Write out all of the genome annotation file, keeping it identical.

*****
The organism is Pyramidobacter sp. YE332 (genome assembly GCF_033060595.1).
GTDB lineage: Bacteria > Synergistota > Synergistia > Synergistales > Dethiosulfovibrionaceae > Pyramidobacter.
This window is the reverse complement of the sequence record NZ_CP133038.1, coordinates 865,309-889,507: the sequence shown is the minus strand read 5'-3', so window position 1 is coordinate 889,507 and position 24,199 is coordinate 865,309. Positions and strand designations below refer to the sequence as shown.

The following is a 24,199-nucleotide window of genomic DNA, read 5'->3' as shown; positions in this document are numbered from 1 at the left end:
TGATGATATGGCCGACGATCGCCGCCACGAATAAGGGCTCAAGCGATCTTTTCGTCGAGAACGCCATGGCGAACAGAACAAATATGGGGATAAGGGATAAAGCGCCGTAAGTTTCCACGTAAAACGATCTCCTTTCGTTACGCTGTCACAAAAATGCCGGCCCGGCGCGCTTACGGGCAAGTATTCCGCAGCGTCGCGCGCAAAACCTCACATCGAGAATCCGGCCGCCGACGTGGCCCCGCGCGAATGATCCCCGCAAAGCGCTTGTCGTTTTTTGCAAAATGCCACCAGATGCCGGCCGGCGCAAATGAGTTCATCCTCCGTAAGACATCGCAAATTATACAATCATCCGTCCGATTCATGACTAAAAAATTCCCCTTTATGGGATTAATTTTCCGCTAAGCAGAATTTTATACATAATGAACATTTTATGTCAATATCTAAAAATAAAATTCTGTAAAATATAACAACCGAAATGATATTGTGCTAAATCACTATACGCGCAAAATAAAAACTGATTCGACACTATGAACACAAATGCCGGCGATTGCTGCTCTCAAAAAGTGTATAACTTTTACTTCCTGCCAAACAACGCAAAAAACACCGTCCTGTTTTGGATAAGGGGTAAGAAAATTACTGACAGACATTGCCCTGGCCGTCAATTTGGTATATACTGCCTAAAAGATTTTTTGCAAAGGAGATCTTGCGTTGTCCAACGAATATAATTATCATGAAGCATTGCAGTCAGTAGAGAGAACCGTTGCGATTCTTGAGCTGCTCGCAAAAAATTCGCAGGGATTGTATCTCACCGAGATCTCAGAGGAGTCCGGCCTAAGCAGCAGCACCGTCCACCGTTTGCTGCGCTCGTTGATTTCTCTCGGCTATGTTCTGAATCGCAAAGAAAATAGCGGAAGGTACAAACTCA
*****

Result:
The organism is Pyramidobacter sp. YE332 (genome assembly GCF_033060595.1).
GTDB lineage: Bacteria > Synergistota > Synergistia > Synergistales > Dethiosulfovibrionaceae > Pyramidobacter.
This window is the reverse complement of the sequence record NZ_CP133038.1, coordinates 865,309-889,507: the sequence shown is the minus strand read 5'-3', so window position 1 is coordinate 889,507 and position 24,199 is coordinate 865,309. Positions and strand designations below refer to the sequence as shown.

The following is a 24,199-nucleotide window of genomic DNA, read 5'->3' as shown; positions in this document are numbered from 1 at the left end:
TGATGATATGGCCGACGATCGCCGCCACGAATAAGGGCTCAAGCGATCTTTTCGTCGAGAACGCCATGGCGAACAGAACAAATATGGGGATAAGGGATAAAGCGCCGTAAGTTTCCACGTAAAACGATCTCCTTTCGTTACGCTGTCACAAAAATGCCGGCCCGGCGCGCTTACGGGCAAGTATTCCGCAGCGTCGCGCGCAAAACCTCACATCGAGAATCCGGCCGCCGACGTGGCCCCGCGCGAATGATCCCCGCAAAGCGCTTGTCGTTTTTTGCAAAATGCCACCAGATGCCGGCCGGCGCAAATGAGTTCATCCTCCGTAAGACATCGCAAATTATACAATCATCCGTCCGATTCATGACTAAAAAATTCCCCTTTATGGGATTAATTTTCCGCTAAGCAGAATTTTATACATAATGAACATTTTATGTCAATATCTAAAAATAAAATTCTGTAAAATATAACAACCGAAATGATATTGTGCTAAATCACTATACGCGCAAAATAAAAACTGATTCGACACTATGAACACAAATGCCGGCGATTGCTGCTCTCAAAAAGTGTATAACTTTTACTTCCTGCCAAACAACGCAAAAAACACCGTCCTGTTTTGGATAAGGGGTAAGAAAATTACTGACAGACATTGCCCTGGCCGTCAATTTGGTATATACTGCCTAAAAGATTTTTTGCAAAGGAGATCTTGCGTTGTCCAACGAATATAATTATCATGAAGCATTGCAGTCAGTAGAGAGAACCGTTGCGATTCTTGAGCTGCTCGCAAAAAATTCGCAGGGATTGTATCTCACCGAGATCTCAGAGGAGTCCGGCCTAAGCAGCAGCACCGTCCACCGTTTGCTGCGCTCGTTGATTTCTCTCGGCTATGTTCTGAATCGCAAAGAAAATAGCGGAAGGTACAAACTCA